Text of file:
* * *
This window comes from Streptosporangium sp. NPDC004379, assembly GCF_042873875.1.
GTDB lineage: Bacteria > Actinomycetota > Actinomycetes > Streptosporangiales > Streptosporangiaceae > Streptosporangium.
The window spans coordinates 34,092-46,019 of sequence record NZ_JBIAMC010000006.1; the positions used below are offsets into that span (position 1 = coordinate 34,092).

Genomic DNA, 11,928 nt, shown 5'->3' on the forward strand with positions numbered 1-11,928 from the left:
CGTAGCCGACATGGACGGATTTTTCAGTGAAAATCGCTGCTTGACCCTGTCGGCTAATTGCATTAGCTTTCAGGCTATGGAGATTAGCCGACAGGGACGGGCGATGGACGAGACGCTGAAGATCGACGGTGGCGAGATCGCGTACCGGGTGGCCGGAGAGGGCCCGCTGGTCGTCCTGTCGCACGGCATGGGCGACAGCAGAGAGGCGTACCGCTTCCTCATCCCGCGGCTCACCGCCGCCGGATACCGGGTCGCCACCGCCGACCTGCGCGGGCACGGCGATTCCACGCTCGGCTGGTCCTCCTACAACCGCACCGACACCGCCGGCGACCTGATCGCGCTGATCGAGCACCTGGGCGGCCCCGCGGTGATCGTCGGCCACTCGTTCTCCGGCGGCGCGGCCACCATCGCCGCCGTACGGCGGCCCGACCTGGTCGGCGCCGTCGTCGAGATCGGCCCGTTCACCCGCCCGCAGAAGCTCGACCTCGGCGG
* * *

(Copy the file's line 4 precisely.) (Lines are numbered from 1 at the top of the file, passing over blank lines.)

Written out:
Genomic DNA, 11,928 nt, shown 5'->3' on the forward strand with positions numbered 1-11,928 from the left: